Archive for June, 2019

Parramatta’s Semi Radradra faces arrest after he failed to show up to a domestic-violence hearing

Thursday, June 20th, 2019

PARRAMATTA star Semi Radradra faces arrest again after he failed to show up to a domestic-violence hearing at a Sydney court because he was in Fiji.
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A clearly displeased magistrate Tim Keady revoked the Eels winger’s bail and said a warrant for his arrest would be released on Thursday unless a satisfactory explanation was given.

The 24-year-old was supposed to attend a one-day hearing at Parramatta Local Court on Monday but flew to Fiji last Wednesday due to his father’s illness, according to lawyer Murugan Thangaraj SC.

Mr Thangaraj provided a letter from a doctor in Fiji, which said Radradra’s father suffered from asthma and pulmonary tuberculosis and required further medication.

PLEASE EXPLAIN: Semi Radradra

But Mr Keady was unconvinced, saying the father had clearly been on treatment for some time.

“There’s nothing in [the letter]to indicate any reasons for non-attendance,” he said. “Certainly nothing which could justify sudden departures from Australia.”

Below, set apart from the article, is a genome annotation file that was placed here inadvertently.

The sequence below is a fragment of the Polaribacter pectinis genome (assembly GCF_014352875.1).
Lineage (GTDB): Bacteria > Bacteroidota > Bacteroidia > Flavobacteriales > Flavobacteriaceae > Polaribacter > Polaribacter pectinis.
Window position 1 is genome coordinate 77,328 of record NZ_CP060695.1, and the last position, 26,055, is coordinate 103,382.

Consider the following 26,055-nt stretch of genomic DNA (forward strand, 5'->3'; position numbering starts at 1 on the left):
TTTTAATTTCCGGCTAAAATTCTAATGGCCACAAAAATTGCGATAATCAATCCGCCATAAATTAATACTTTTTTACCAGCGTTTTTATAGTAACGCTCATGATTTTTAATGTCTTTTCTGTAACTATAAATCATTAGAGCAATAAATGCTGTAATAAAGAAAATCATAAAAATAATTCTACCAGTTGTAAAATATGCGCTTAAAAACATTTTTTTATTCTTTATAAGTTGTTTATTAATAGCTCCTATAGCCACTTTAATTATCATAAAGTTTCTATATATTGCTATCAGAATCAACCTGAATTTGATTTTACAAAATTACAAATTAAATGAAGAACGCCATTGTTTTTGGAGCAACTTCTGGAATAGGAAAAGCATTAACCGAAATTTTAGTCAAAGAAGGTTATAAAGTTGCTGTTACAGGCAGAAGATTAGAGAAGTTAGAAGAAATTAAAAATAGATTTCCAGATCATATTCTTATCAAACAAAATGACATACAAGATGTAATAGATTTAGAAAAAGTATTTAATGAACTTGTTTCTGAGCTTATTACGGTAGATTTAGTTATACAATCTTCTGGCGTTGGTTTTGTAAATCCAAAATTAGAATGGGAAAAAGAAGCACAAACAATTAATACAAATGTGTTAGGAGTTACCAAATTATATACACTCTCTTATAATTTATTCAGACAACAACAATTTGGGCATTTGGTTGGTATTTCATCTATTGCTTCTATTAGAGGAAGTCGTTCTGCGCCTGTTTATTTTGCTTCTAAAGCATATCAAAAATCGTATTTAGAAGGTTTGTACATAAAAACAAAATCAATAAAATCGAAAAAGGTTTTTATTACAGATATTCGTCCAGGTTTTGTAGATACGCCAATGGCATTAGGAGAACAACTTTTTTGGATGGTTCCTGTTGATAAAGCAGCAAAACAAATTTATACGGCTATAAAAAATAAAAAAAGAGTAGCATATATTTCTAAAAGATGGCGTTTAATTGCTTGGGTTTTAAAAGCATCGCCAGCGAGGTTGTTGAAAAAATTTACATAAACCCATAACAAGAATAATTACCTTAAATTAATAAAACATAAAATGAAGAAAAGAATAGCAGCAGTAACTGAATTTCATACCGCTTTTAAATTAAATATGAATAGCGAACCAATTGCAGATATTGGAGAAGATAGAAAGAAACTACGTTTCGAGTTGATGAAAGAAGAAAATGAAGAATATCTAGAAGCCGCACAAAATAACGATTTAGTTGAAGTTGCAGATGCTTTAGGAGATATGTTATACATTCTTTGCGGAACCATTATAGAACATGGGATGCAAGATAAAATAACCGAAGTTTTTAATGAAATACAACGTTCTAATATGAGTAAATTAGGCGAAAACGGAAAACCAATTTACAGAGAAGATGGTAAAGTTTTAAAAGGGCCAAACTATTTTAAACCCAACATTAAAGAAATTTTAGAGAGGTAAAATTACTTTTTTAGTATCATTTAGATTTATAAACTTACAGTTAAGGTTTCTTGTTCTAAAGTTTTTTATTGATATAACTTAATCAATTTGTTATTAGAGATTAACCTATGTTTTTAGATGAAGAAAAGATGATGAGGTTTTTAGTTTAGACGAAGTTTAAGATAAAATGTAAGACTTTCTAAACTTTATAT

Mr Keady demanded more compelling evidence by Wednesday or Radradra’s arrest warrant would be released. “He knew how serious the matter was,” the magistrate said.

Radradra pleaded not guilty in July to two counts of common assault and one of assault causing actual bodily harm, all domestic violence-related charges.

The charges relate to alleged attacks on his estranged partner, Perina Ting, in December 2014 and May 2015. Prosecutors initially tried to postpone Monday’s hearing because two of their witnesses would be interstate.

Radradra’s legal team opposed that application, and it was refused last Tuesday – the day before the winger flew to Fiji.

His bail conditions were eased on October 11 to allow overseas travel for work and family commitments, but that freedom expired on Monday, the court heard.

His hearing was postponed until February, with the case to return to court in December.

Obesity, alcohol, and cigarettes identified as big problems in the Hunter Region

Thursday, June 20th, 2019

RAYMONDTerrace and Sconearethe fattest suburbs in the state, with 70.8 per cent of adults recorded as overweight or obese, new data shows.